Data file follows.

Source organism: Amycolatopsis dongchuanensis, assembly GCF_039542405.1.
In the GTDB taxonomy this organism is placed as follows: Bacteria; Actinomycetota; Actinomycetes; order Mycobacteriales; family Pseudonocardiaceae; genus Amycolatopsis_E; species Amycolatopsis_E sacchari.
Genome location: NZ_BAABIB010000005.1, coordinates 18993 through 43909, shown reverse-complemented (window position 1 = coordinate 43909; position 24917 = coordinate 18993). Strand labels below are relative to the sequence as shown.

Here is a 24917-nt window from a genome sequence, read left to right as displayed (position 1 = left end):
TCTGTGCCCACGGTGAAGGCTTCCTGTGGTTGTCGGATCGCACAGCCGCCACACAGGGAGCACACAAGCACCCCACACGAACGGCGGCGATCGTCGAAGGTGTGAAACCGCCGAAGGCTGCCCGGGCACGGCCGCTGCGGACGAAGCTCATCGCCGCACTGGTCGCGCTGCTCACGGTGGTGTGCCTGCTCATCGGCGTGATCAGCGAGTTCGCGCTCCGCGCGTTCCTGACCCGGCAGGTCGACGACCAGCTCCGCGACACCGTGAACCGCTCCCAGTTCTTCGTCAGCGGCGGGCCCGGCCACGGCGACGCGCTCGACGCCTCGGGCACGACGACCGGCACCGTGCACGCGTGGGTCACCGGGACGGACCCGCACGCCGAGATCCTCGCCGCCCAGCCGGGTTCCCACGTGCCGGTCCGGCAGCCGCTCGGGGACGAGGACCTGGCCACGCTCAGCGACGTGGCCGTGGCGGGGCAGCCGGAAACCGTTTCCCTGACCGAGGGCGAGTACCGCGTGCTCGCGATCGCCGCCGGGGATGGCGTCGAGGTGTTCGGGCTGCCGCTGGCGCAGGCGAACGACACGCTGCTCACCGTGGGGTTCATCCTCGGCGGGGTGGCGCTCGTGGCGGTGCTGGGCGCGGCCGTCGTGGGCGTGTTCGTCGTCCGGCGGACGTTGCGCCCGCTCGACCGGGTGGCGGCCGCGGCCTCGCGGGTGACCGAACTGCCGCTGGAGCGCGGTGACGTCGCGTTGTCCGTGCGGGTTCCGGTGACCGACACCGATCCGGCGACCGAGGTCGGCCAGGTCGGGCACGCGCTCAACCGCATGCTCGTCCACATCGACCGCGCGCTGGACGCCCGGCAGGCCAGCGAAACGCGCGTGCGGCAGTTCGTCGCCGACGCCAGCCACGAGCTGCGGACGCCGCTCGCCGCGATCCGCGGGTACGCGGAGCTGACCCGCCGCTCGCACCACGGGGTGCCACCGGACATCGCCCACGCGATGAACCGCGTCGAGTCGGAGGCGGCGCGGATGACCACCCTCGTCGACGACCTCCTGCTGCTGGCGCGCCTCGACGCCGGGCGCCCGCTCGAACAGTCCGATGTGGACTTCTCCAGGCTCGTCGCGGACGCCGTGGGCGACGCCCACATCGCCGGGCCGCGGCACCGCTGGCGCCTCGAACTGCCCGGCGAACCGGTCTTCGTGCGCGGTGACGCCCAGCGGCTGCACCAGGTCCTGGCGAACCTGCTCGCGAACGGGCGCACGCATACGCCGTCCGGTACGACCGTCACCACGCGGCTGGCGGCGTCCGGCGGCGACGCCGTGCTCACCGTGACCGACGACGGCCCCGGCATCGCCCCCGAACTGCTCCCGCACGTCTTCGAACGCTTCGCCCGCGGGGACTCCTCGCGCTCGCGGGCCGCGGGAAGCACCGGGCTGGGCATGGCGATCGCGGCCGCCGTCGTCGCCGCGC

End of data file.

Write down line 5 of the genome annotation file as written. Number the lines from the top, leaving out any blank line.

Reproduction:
TCTGTGCCCACGGTGAAGGCTTCCTGTGGTTGTCGGATCGCACAGCCGCCACACAGGGAGCACACAAGCACCCCACACGAACGGCGGCGATCGTCGAAGGTGTGAAACCGCCGAAGGCTGCCCGGGCACGGCCGCTGCGGACGAAGCTCATCGCCGCACTGGTCGCGCTGCTCACGGTGGTGTGCCTGCTCATCGGCGTGATCAGCGAGTTCGCGCTCCGCGCGTTCCTGACCCGGCAGGTCGACGACCAGCTCCGCGACACCGTGAACCGCTCCCAGTTCTTCGTCAGCGGCGGGCCCGGCCACGGCGACGCGCTCGACGCCTCGGGCACGACGACCGGCACCGTGCACGCGTGGGTCACCGGGACGGACCCGCACGCCGAGATCCTCGCCGCCCAGCCGGGTTCCCACGTGCCGGTCCGGCAGCCGCTCGGGGACGAGGACCTGGCCACGCTCAGCGACGTGGCCGTGGCGGGGCAGCCGGAAACCGTTTCCCTGACCGAGGGCGAGTACCGCGTGCTCGCGATCGCCGCCGGGGATGGCGTCGAGGTGTTCGGGCTGCCGCTGGCGCAGGCGAACGACACGCTGCTCACCGTGGGGTTCATCCTCGGCGGGGTGGCGCTCGTGGCGGTGCTGGGCGCGGCCGTCGTGGGCGTGTTCGTCGTCCGGCGGACGTTGCGCCCGCTCGACCGGGTGGCGGCCGCGGCCTCGCGGGTGACCGAACTGCCGCTGGAGCGCGGTGACGTCGCGTTGTCCGTGCGGGTTCCGGTGACCGACACCGATCCGGCGACCGAGGTCGGCCAGGTCGGGCACGCGCTCAACCGCATGCTCGTCCACATCGACCGCGCGCTGGACGCCCGGCAGGCCAGCGAAACGCGCGTGCGGCAGTTCGTCGCCGACGCCAGCCACGAGCTGCGGACGCCGCTCGCCGCGATCCGCGGGTACGCGGAGCTGACCCGCCGCTCGCACCACGGGGTGCCACCGGACATCGCCCACGCGATGAACCGCGTCGAGTCGGAGGCGGCGCGGATGACCACCCTCGTCGACGACCTCCTGCTGCTGGCGCGCCTCGACGCCGGGCGCCCGCTCGAACAGTCCGATGTGGACTTCTCCAGGCTCGTCGCGGACGCCGTGGGCGACGCCCACATCGCCGGGCCGCGGCACCGCTGGCGCCTCGAACTGCCCGGCGAACCGGTCTTCGTGCGCGGTGACGCCCAGCGGCTGCACCAGGTCCTGGCGAACCTGCTCGCGAACGGGCGCACGCATACGCCGTCCGGTACGACCGTCACCACGCGGCTGGCGGCGTCCGGCGGCGACGCCGTGCTCACCGTGACCGACGACGGCCCCGGCATCGCCCCCGAACTGCTCCCGCACGTCTTCGAACGCTTCGCCCGCGGGGACTCCTCGCGCTCGCGGGCCGCGGGAAGCACCGGGCTGGGCATGGCGATCGCGGCCGCCGTCGTCGCCGCGC